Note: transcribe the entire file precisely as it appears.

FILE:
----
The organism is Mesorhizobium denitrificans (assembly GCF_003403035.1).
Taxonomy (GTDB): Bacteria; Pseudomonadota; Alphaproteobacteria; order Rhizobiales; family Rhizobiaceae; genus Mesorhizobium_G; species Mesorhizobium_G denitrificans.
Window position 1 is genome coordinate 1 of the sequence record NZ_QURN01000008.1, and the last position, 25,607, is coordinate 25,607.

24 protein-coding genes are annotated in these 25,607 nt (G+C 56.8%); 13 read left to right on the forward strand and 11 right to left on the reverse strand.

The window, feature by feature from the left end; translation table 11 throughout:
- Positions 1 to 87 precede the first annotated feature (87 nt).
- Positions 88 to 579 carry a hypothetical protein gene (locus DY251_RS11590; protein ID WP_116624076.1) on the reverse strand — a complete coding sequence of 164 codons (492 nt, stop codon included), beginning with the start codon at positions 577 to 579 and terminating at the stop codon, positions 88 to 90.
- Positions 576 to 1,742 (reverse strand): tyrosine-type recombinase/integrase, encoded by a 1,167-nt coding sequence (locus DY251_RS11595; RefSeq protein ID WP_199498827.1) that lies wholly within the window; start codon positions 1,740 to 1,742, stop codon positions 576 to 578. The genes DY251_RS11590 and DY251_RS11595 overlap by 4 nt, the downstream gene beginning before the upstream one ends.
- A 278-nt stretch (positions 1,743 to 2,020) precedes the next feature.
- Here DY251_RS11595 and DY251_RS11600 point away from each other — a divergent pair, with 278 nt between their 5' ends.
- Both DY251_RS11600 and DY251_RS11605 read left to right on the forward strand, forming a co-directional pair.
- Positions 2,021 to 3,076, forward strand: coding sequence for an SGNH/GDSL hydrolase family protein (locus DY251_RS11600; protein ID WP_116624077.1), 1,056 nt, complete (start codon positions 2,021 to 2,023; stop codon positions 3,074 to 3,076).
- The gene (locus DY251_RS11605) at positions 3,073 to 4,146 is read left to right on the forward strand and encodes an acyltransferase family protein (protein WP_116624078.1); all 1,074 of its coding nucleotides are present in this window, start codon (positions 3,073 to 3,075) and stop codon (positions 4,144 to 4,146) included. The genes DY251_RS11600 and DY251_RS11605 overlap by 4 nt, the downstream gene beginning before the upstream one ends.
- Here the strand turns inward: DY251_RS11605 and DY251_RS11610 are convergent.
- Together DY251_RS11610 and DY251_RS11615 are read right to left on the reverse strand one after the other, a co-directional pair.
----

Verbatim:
The organism is Mesorhizobium denitrificans (assembly GCF_003403035.1).
Taxonomy (GTDB): Bacteria; Pseudomonadota; Alphaproteobacteria; order Rhizobiales; family Rhizobiaceae; genus Mesorhizobium_G; species Mesorhizobium_G denitrificans.
Window position 1 is genome coordinate 1 of the sequence record NZ_QURN01000008.1, and the last position, 25,607, is coordinate 25,607.

24 protein-coding genes are annotated in these 25,607 nt (G+C 56.8%); 13 read left to right on the forward strand and 11 right to left on the reverse strand.

The window, feature by feature from the left end; translation table 11 throughout:
- Positions 1 to 87 precede the first annotated feature (87 nt).
- Positions 88 to 579 carry a hypothetical protein gene (locus DY251_RS11590; protein ID WP_116624076.1) on the reverse strand — a complete coding sequence of 164 codons (492 nt, stop codon included), beginning with the start codon at positions 577 to 579 and terminating at the stop codon, positions 88 to 90.
- Positions 576 to 1,742 (reverse strand): tyrosine-type recombinase/integrase, encoded by a 1,167-nt coding sequence (locus DY251_RS11595; RefSeq protein ID WP_199498827.1) that lies wholly within the window; start codon positions 1,740 to 1,742, stop codon positions 576 to 578. The genes DY251_RS11590 and DY251_RS11595 overlap by 4 nt, the downstream gene beginning before the upstream one ends.
- A 278-nt stretch (positions 1,743 to 2,020) precedes the next feature.
- Here DY251_RS11595 and DY251_RS11600 point away from each other — a divergent pair, with 278 nt between their 5' ends.
- Both DY251_RS11600 and DY251_RS11605 read left to right on the forward strand, forming a co-directional pair.
- Positions 2,021 to 3,076, forward strand: coding sequence for an SGNH/GDSL hydrolase family protein (locus DY251_RS11600; protein ID WP_116624077.1), 1,056 nt, complete (start codon positions 2,021 to 2,023; stop codon positions 3,074 to 3,076).
- The gene (locus DY251_RS11605) at positions 3,073 to 4,146 is read left to right on the forward strand and encodes an acyltransferase family protein (protein WP_116624078.1); all 1,074 of its coding nucleotides are present in this window, start codon (positions 3,073 to 3,075) and stop codon (positions 4,144 to 4,146) included. The genes DY251_RS11600 and DY251_RS11605 overlap by 4 nt, the downstream gene beginning before the upstream one ends.
- Here the strand turns inward: DY251_RS11605 and DY251_RS11610 are convergent.
- Together DY251_RS11610 and DY251_RS11615 are read right to left on the reverse strand one after the other, a co-directional pair.